New Lawsuit Could Hamper Actor’s Plan to Break Silence
by Stacy M. Brown
Special to the NNPA from the Washington Informer
A woman claiming she was sexually assaulted by iconic television star Bill Cosby in the 1970s filed suit against him Wednesday for defamation, hiring a D.C. law firm to handle the case.
Joseph Cammarata, of the Northwest firm Chaikin, Sherman, Cammarata, & Siegel, PC, said the suit presents a first-of-its-kind opportunity for alleged victim Tamara Green and others who claim they were assaulted by Cosby to have a forum to litigate the accusations.
Green’s suit said Cosby called her a liar and his claims deprived her “of her good name and reputation.”
Meanwhile, two of Cosby’s lawyers and several of his team of publicists have been engaged in ongoing dialogue with The Washington Informer about the possibility of the star breaking his silence about the scurrilous allegations lodged against him.
“We would like to work with you,” Martin Singer, Cosby’s attorney told The Informer. However, this latest lawsuit and a new police investigation appear to have cooled the superstar’s camp on any interview requests and have stalled conversations that seemed to have been leading to an exclusive chat with The Informer and the National Newspaper Publishers Association, which represents more than 200 black-owned newspapers around the country.
Cosby, 77, hasn’t given any extensive comments since the allegations first surfaced. It’s also not known how the accusations have affected Camille Cosby, the actor’s wife of more than five decades, or the rest of the comedian’s family.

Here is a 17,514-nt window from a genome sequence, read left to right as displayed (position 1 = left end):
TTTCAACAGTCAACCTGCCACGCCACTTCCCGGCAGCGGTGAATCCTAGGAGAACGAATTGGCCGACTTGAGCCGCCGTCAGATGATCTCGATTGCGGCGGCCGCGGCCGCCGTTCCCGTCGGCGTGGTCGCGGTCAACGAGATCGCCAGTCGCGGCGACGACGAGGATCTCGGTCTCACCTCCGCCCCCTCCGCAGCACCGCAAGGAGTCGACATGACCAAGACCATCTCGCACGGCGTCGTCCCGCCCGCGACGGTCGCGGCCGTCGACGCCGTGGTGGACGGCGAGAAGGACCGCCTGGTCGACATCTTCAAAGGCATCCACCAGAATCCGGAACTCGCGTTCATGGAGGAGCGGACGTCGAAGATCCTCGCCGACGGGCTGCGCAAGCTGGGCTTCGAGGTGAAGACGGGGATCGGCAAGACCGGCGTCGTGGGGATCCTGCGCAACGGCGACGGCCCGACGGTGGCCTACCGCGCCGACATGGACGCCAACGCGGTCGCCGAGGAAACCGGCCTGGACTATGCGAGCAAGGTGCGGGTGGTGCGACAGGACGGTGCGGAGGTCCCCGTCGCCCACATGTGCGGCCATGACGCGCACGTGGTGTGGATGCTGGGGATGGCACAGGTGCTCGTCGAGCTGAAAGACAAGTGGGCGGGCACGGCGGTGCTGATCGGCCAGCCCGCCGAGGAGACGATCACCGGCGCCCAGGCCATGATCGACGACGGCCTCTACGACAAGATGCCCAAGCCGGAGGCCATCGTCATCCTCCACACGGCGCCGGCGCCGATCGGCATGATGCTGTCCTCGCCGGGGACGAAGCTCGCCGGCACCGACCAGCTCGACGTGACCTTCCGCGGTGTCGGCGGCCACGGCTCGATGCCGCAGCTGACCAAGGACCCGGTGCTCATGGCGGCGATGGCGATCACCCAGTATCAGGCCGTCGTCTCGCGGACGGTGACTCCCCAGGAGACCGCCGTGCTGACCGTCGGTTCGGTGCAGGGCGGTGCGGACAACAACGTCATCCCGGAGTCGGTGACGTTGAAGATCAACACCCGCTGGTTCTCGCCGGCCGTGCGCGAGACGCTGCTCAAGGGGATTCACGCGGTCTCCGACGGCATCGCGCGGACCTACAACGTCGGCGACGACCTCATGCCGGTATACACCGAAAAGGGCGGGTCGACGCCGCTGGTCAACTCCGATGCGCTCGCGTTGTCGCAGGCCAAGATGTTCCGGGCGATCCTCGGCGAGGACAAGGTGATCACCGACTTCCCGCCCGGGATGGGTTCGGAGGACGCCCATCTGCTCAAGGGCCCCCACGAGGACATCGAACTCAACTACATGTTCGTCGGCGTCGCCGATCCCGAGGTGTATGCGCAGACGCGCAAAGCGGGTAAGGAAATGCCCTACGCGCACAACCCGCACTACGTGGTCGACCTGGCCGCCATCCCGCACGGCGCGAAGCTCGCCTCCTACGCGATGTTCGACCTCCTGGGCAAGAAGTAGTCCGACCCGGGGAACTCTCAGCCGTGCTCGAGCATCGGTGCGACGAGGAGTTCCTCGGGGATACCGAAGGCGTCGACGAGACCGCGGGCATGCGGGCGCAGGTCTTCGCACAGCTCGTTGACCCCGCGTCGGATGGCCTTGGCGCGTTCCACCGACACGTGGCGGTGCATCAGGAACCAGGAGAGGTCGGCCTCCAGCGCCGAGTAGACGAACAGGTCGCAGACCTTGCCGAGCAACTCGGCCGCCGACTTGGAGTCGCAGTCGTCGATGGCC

Green’s suit, filed in Massachusetts federal court, claims that Cosby, through lawyers and publicists, has “continued his pattern of branding” Green a liar since she first publicly denounced him in 2005.
“He called me a wrecking ball, but he never sued me for defamation,” Green told the New York Daily News. “My statements against him were actionable if they were false. He didn’t open that can of worms because my statements were true.”
Green’s lawsuit and an earlier demand by famed attorney Gloria Allred that Cosby put up $100 million for his accusers, have only served to raise the ire of skeptics of the accusers, who have claimed all along: that many of the women may just be seeking a payday.
In 2011, Forbes Magazine placed Cosby’s net worth at $450 million. Since the allegations initially resurfaced in October, though, Cosby has lost a new television series with NBC, a Netflix special and has been forced to cancel several sold-out concert appearances.
But Cosby’s supporters say they aren’t deterred by the scandal.
“They want his money and [Wednesday’s] lawsuit and those others asking for $100 million prove that,” said Lisa Hardy of Northwest, who said she’s met Cosby several times at Ben’s Chili Bowl in D.C., one of the superstar’s favorite restaurants.
Hardy’s comments were similar to the sentiments expressed by many others around the District who have stood by Cosby.
Actress and talk show host Whoopi Goldberg, singer Jill Scott and actor Ben Vereen have been among the more high-profile celebrities to voice support for the embattled “Fat Albert” creator, who became the first African-American to star in a television series when he portrayed agent Alexander Scott on NBC’s “I Spy” in the late 1960s.
“Did you read the Rolling Stone rape story? Then you know that sometimes things can be made up,” said Rolando Williams, 22, of Northwest. “It’s like they are saying, ‘Let’s bring another black man down.’ And, Cosby is about positive things. I’m too young to remember ‘The Cosby Show,’ but my mom and my dad said there’s never been a more positive black man on television than Bill Cosby.”